Political upheaval in Cuba created waves of Cuban immigrants to the U.S starting in the late 1950s.
After the Cuban revolution led by Fidel Castro, a large Cuban exodus began as the new government began to introduce communism.
From 1960 to 1979, hundreds of thousands of Cubans left Cuba and began a new life in the United States.
Most Cuban Americans that arrived initially came from Cuba's educated upper and middle classes.
Between December 1960 and October 1962 more than 14,000 Cuban children arrived alone in the U.S.
Their parents were afraid that their children were going to be sent to some Soviet bloc countries to be educated so they sent them to the States as soon as possible.
This program was called Operation Peter Pan (Operacion Pedro Pan). When the children arrived in Miami they were met by representatives of Catholic Charities and they were sent to live with relatives if they had any or were sent to foster homes, orphanages or boarding schools until their parents could leave Cuba.
In order to provide aid to recently arrived Cuban immigrants, the United States Congress passed the Cuban Adjustment Act in 1966. The Cuban Refugee Program provided more than $1.3 billion of direct financial assistance.
Cubans also were eligible for public assistance, Medicare, free English courses, scholarships, and low-interest college loans.
Some banks even provided loans for exiles who did not have collateral or credit. These loans enabled many Cuban Americans to secure funds and start up their own busineses.
With their Cuban-owned businesses and low cost of living, Miami, Florida and Union City, New Jersey (dubbed Havana on the Hudson,) became hubs for the new emigres.
According to author Lisandro Perez, Miami was not particularly attractive to Cubans prior to the 1960s.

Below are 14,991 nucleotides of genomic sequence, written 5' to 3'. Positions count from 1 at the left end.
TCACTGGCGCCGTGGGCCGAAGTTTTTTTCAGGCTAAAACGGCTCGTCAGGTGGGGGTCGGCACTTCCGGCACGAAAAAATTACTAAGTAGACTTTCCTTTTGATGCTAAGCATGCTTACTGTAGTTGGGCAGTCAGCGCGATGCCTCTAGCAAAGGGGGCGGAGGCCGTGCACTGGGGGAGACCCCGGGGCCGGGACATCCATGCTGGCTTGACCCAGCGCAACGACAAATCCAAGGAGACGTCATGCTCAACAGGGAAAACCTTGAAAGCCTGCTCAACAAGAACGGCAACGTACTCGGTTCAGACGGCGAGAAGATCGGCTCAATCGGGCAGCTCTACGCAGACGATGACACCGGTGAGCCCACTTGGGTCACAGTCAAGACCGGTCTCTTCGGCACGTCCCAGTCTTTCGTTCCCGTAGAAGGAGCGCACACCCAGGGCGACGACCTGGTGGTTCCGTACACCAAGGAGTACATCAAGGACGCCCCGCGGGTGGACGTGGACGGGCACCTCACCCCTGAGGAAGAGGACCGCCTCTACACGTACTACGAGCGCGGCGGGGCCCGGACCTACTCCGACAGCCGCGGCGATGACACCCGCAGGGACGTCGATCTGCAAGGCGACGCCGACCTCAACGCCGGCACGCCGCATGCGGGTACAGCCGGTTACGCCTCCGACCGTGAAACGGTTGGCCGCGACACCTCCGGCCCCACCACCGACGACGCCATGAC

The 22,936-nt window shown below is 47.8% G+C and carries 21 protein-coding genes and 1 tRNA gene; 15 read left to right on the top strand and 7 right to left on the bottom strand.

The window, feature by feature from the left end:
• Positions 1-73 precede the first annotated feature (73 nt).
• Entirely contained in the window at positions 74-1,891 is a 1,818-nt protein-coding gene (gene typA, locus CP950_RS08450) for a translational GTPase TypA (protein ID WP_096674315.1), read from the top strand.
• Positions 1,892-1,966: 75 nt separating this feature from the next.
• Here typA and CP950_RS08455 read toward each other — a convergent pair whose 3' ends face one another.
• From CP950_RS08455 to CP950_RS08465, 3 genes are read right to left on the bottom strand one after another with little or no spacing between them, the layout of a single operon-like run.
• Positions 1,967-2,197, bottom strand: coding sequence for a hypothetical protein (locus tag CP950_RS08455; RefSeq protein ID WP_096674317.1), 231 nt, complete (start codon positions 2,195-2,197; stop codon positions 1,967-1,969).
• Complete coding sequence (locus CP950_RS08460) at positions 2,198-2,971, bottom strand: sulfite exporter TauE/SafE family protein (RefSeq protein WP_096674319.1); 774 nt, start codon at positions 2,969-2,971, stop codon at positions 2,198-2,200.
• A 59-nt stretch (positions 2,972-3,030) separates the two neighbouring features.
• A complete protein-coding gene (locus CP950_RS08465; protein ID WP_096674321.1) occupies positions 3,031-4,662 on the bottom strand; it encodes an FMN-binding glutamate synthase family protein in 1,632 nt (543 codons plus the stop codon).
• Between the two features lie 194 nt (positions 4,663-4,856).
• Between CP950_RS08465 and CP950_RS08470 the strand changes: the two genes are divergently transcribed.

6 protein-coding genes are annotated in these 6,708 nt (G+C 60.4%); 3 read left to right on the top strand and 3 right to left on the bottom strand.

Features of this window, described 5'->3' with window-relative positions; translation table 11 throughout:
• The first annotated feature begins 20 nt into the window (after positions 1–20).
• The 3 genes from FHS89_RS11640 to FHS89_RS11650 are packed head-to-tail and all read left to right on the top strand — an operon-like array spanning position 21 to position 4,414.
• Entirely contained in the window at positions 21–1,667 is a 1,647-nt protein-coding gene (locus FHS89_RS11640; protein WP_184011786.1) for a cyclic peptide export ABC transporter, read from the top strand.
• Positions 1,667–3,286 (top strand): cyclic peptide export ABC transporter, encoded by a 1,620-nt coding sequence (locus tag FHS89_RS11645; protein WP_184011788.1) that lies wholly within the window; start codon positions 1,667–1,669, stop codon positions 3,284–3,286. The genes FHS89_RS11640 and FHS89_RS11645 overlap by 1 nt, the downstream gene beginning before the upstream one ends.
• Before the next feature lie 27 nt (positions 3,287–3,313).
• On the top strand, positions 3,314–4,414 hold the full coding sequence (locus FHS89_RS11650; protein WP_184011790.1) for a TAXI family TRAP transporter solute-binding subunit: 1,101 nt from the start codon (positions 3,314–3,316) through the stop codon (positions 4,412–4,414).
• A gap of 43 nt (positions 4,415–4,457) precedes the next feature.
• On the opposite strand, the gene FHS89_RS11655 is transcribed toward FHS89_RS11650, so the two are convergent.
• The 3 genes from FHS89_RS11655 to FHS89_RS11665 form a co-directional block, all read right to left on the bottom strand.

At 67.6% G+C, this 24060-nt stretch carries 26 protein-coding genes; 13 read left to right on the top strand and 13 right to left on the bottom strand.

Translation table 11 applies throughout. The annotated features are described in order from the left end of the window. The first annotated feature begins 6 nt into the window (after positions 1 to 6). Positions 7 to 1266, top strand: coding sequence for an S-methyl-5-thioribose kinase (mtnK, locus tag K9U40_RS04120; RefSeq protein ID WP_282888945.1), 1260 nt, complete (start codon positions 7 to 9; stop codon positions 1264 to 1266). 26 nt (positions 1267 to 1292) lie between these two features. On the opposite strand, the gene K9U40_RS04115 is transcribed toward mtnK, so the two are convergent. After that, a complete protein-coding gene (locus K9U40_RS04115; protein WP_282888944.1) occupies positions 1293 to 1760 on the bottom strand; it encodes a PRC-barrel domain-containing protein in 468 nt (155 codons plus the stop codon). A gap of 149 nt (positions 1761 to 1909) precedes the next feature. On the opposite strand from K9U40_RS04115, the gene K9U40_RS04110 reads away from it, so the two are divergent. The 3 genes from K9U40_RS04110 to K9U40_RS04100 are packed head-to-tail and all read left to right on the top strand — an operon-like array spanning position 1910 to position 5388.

It was not until the mass exodus of the Cuban exiles in 1959 that Miami started to become a preferred destination. Westchester, Florida within Miami-Dade County, was the area most densely populated by Cubans and Cuban Americans in the United States, followed by Hialeah, Florida in second.
In 2010, Hialeah, Florida was the area most densely populated by Cubans and Cuban Americans in the U.S., Westchester, Florida was second.
Communities like Miami, Tampa, and Union City, which Cuban-Americans have made their home, have experienced a profound cultural impact as a result, as seen in such aspects of their local culture as cuisine, fashion, music, entertainment and cigar-making.
In 1980, a mass migration of asylum seekers—known as the Mariel boatlift -- brought approximately 125,000 Cubans (and 25,000 Haitians) to South Florida over a six-month period. After declining for several years, Cuban "boat people" steadily rose from a few hundred in 1989 to a few thousand in 1993.
Of interest, the Republican Party had a very negative reaction to the arrival of the Haitians
After Castro made threatening speeches in 1994, riots ensued in Havana, and the Cuban exodus by boat restarted. The number of Cubans intercepted by the U.S. Coast Guard or the U.S. Border Patrol reached a post-Mariel high of 37,191 in 1994.
Until 1995, the United States generally had not repatriated Cubans except for certain criminal aliens on a negotiated list.
Not only has the United States been reluctant to repatriate people to Cuba, but the Cuban government typically has also refused to accept Cuban migrants who are not admittable under the Immigration and Nationality Act (INA).
Cubans who have been convicted of crimes in the United States pose complex problems, as Cuba does not generally accept the return of criminal aliens.
Why? Castro shrewdly emptied his prisons when the Mareil boatlift started and sent most of the Cuban criminals to the US. He doesn't want any of his criminales back.
Today the United States admits no fewer than 20,000 immigrants from Cuba annually, not including the immediate relatives of U.S. citizens.
The United States and Cuba agreed to cooperate on the voluntary return of Cubans who arrived in the United States or were intercepted at sea.
Interdicted Cubans are given an opportunity to express a fear of persecution if returned to Cuba.
Those who meet the definition of a refugee or asylum seeker are resettled in a third country. From May 1995 through July 2003, about 170 Cuban refugees were resettled in 11 different countries, including Spain, Venezuela, Australia, and Nicaragua.
The State Department is required to monitor whether those migrants who are returned to Cuba are subject to reprisals.
Unfortunately, other Latin nations do not have this special status when their emigres come to the US.
This is why Marco Rubio, whose parents emigrated to the US prior to the Castor revolution, is unlikely to appeal to other Latins and Hispanics who are not " the chosen people."
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